U.S. placement program failed to protect child migrants from trafficking, Senate panel says
WASHINGTON — Migrant children in the government’s care fell prey to human trafficking after the Health and Human Services Department failed to protect them, according to a bipartisan congressional investigation released Thursday.
The six-month inquiry found that the government, overwhelmed by the influx of tens of thousands of children crossing the border to flee violence in Central America, failed to conduct the most basic checks on the adults entrusted with caring for the children.
Many adult sponsors didn’t undergo thorough background checks. Government officials didn’t visit homes and in some cases, had no idea that adult sponsors had several unrelated children, a possible sign of human trafficking.
Sen. Rob Portman, R-Ohio, chairman of the Senate Homeland and Governmental Affairs investigations subcommittee, said the HHS placement program for migrant children suffers from “serious, systemic defects.” The report echoed the findings of an Associated Press investigation.
At a hearing reviewing the program, officials from the department angered Democratic and Republican senators, who dismissed their answers as incomplete or complained that they failed to take full responsibility for the children who were abused or exploited.
At times the officials said they did not have the legal authority from Congress to follow up on the children.
“We are mindful of our responsibilities to these children and are continually looking for ways to strengthen our safeguards,” said Mark Greenberg, acting assistant secretary for HHS’s Administration for Children and Families.
Greenberg testified that one case was a “deeply dismaying event” but said he was not able to discuss details due to an ongoing criminal investigation. He said policies in place at the time were followed.
“It’s discouraging that they won’t even acknowledge the fact that they blew it,” Portman said after the hearing. “They let these kids go be trafficked in horrible conditions and they won’t even say that if they had put in some basic common sense procedures they could have helped avoid this.”
More than two dozen unaccompanied children were sent to homes where they were sexually assaulted, starved or forced to work for little or no pay.
The congressional investigation and hearing was in response to a case in Portman’s home state of Ohio, where six Guatemalan unaccompanied minors were placed with human traffickers and forced to work up to 12 hours a day on egg farms under threats of death.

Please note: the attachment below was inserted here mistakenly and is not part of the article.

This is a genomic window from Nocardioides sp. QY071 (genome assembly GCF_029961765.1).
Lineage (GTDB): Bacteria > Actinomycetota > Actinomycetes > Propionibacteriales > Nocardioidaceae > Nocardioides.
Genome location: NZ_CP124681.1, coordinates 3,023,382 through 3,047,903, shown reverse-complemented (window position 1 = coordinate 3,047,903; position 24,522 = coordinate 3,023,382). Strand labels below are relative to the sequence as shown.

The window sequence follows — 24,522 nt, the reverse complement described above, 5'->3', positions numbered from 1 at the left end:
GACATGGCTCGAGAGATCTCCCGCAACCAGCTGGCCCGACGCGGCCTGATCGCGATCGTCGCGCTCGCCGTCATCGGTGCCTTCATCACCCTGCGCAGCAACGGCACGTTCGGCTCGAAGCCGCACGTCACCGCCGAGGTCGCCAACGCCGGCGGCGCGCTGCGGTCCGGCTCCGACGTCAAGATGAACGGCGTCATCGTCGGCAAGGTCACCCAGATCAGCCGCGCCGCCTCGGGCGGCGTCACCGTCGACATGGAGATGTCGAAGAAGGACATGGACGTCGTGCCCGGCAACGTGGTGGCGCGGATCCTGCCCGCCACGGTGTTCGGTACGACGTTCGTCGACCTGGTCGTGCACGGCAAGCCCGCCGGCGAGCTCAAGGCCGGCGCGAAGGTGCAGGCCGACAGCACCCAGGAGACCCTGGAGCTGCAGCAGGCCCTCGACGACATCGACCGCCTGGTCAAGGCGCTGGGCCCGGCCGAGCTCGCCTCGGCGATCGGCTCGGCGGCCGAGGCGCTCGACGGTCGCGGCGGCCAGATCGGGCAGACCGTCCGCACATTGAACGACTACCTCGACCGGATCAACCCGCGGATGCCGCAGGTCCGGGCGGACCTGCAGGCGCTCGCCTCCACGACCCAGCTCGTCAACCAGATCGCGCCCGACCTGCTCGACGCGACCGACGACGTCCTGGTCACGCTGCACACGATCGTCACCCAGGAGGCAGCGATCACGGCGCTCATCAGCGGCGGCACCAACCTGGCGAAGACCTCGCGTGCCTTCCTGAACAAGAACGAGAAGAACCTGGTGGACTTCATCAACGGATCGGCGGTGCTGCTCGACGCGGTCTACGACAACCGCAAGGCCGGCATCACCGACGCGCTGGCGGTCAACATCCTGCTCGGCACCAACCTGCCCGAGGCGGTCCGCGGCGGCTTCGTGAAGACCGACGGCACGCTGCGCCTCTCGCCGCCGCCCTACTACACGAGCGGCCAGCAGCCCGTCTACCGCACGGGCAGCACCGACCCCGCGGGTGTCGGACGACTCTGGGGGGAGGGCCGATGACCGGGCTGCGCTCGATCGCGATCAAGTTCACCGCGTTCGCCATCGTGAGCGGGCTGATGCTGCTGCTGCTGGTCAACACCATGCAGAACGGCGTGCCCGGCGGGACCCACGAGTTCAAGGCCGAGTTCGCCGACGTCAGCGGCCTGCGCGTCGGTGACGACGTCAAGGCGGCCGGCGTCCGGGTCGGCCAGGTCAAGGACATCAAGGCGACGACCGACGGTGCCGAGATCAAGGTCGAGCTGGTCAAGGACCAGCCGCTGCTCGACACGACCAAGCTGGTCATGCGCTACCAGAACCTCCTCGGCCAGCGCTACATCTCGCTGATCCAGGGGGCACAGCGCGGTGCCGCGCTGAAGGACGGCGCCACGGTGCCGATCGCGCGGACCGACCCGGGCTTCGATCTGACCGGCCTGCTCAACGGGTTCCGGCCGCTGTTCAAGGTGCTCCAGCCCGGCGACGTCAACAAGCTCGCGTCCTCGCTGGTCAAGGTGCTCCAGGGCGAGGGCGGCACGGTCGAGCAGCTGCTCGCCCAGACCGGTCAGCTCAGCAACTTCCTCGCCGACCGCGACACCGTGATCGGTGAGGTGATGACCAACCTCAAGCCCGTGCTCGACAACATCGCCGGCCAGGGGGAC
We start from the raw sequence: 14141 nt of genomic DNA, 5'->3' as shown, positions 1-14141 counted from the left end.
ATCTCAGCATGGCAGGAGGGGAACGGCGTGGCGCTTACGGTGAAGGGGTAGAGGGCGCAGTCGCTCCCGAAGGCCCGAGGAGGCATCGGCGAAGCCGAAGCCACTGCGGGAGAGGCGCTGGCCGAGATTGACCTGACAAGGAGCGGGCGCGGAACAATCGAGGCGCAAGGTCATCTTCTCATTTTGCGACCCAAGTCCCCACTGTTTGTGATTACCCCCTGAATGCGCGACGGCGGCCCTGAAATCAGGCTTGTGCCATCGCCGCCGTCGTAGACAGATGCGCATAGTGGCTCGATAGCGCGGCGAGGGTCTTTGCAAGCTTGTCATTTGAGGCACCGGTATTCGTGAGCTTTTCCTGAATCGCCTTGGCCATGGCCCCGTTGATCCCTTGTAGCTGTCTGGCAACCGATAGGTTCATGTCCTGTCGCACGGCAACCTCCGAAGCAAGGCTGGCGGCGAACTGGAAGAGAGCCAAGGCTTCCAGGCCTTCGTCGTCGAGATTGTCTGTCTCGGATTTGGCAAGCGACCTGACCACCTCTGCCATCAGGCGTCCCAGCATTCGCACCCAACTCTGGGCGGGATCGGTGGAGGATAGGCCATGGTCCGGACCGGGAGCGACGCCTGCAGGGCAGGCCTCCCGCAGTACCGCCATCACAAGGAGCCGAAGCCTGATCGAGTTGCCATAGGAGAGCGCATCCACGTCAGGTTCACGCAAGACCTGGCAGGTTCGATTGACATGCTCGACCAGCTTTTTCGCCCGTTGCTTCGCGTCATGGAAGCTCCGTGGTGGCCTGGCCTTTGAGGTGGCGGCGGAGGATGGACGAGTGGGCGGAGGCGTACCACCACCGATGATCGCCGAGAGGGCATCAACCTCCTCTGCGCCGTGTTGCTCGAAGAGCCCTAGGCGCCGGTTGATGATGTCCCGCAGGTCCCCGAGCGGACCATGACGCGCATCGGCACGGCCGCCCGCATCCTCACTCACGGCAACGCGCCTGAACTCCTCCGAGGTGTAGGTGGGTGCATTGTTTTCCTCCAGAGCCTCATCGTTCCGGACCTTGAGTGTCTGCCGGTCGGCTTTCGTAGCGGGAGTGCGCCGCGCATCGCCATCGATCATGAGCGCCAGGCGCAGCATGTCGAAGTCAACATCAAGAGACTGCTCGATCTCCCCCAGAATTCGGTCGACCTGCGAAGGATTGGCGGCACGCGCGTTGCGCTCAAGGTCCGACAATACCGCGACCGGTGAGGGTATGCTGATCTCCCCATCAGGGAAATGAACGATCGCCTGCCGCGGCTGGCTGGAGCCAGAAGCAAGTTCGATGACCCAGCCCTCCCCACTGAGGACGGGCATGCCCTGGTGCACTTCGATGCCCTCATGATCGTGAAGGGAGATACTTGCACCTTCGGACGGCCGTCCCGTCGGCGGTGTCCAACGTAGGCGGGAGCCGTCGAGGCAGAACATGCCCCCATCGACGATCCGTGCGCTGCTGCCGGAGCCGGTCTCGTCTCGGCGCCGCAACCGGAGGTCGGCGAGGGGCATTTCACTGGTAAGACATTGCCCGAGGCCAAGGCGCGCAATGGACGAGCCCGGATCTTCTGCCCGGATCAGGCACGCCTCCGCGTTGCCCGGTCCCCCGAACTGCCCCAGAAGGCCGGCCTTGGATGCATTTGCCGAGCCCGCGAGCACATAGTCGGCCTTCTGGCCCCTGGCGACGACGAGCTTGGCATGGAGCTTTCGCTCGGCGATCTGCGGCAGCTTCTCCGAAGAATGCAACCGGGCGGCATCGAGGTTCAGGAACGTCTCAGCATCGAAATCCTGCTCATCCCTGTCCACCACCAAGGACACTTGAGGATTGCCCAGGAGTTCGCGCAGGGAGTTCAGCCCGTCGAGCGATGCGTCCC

Lawmakers argue that the government weakened its child protection policies in recent years as it dealt with the influx. Portman said federal officials don’t know how many migrant children they’ve sent to live with convicted criminals across the U.S. over the last three years.
The congressional hearing cited the AP report that found more than two dozen unaccompanied children were sent to homes across the country where they were sexually assaulted, starved or forced to work for little or no pay.
The congressional report said that as part of the subcommittee’s six-month investigation, it reviewed “more than 30 cases involving serious indications of trafficking and abuse.”
Since almost all of the children have not been publicly identified, it could not immediately be determined if the children studied by the AP were among those cited by Portman.
According to emails, agency memos and operations manuals obtained by AP, some under the Freedom of Information Act, the agency relaxed its procedures as the number of young migrants rose in response to spiraling gang- and drug-related crime in Honduras, Guatemala and El Salvador.
HHS bars releasing children to anyone convicted of child abuse or neglect or violent felonies like homicide and rape. The department says it recently signed a contract to open new shelters, and is strengthening its protection procedures as the number of young migrants is once again rising.
Some of the new policies were adopted in July, after prosecutors charged sponsors and their associates with forcing the teens to de-beak chickens and clean chicken coops on farms around the town of Marion. The department placed the children in substandard trailers without setting eyes on the sponsors or the environment, and only performed such home visits in less than 5 percent of cases overall from 2013 to 2015, the report said.
At the hearing, lawmakers from both parties bristled at the officials’ answers, saying they weren’t adequate when the lives of children had been endangered.
The panel’s top Democrat, Claire McCaskill of Missouri, said she was “disgusted and angry” by the results of the investigation.
“The bottom line is when a child is admitted into our country, the United States of America should be an example for the world of how we care for those children,” McCaskill said.
Sen. John McCain, R-Ariz., stopped his line of questioning and left the hearing after saying that the witnesses were “the definition of non-cooperative.” Sen. Heidi Heitkamp, D-N.D., criticized the overly legal tenor of many of the officials’ responses and asked if they understood why the senators were angry.
The panel’s report says the agency still can’t track whether an adult is attempting to sponsor multiple children at the same time. In addition, current policies allow sponsors to prevent children from being contacted by social workers who go to the home for a check-up visit.
The report also notes that HHS did not spend all of the money it had left in the program even though it says it was overwhelmed and lacked sufficient funding to provide services. In a letter to lawmakers in December, Health and Human Services Secretary Sylvia Burwell said a contingency fund is necessary to ensure children are not left at the border.
Burke reported from San Francisco.